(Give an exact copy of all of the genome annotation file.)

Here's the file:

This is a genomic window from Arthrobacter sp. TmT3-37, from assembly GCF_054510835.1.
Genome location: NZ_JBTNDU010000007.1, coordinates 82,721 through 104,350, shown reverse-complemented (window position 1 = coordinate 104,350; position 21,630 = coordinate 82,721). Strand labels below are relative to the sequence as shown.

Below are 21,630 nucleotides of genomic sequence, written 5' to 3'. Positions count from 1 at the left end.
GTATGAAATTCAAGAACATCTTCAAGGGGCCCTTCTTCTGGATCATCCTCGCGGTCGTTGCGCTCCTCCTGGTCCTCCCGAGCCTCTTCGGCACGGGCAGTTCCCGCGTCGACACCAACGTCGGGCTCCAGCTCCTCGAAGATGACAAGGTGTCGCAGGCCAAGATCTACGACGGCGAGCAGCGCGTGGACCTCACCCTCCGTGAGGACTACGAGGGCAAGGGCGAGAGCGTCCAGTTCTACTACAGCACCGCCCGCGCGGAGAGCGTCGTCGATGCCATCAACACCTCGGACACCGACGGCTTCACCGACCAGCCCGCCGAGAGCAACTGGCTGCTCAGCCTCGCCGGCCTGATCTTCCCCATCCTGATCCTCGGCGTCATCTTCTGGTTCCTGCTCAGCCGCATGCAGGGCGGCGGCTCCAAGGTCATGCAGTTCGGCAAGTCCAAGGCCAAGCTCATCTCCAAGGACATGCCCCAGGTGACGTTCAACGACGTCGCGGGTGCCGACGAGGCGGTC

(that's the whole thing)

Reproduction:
This is a genomic window from Arthrobacter sp. TmT3-37, from assembly GCF_054510835.1.
Genome location: NZ_JBTNDU010000007.1, coordinates 82,721 through 104,350, shown reverse-complemented (window position 1 = coordinate 104,350; position 21,630 = coordinate 82,721). Strand labels below are relative to the sequence as shown.

Below are 21,630 nucleotides of genomic sequence, written 5' to 3'. Positions count from 1 at the left end.
GTATGAAATTCAAGAACATCTTCAAGGGGCCCTTCTTCTGGATCATCCTCGCGGTCGTTGCGCTCCTCCTGGTCCTCCCGAGCCTCTTCGGCACGGGCAGTTCCCGCGTCGACACCAACGTCGGGCTCCAGCTCCTCGAAGATGACAAGGTGTCGCAGGCCAAGATCTACGACGGCGAGCAGCGCGTGGACCTCACCCTCCGTGAGGACTACGAGGGCAAGGGCGAGAGCGTCCAGTTCTACTACAGCACCGCCCGCGCGGAGAGCGTCGTCGATGCCATCAACACCTCGGACACCGACGGCTTCACCGACCAGCCCGCCGAGAGCAACTGGCTGCTCAGCCTCGCCGGCCTGATCTTCCCCATCCTGATCCTCGGCGTCATCTTCTGGTTCCTGCTCAGCCGCATGCAGGGCGGCGGCTCCAAGGTCATGCAGTTCGGCAAGTCCAAGGCCAAGCTCATCTCCAAGGACATGCCCCAGGTGACGTTCAACGACGTCGCGGGTGCCGACGAGGCGGTC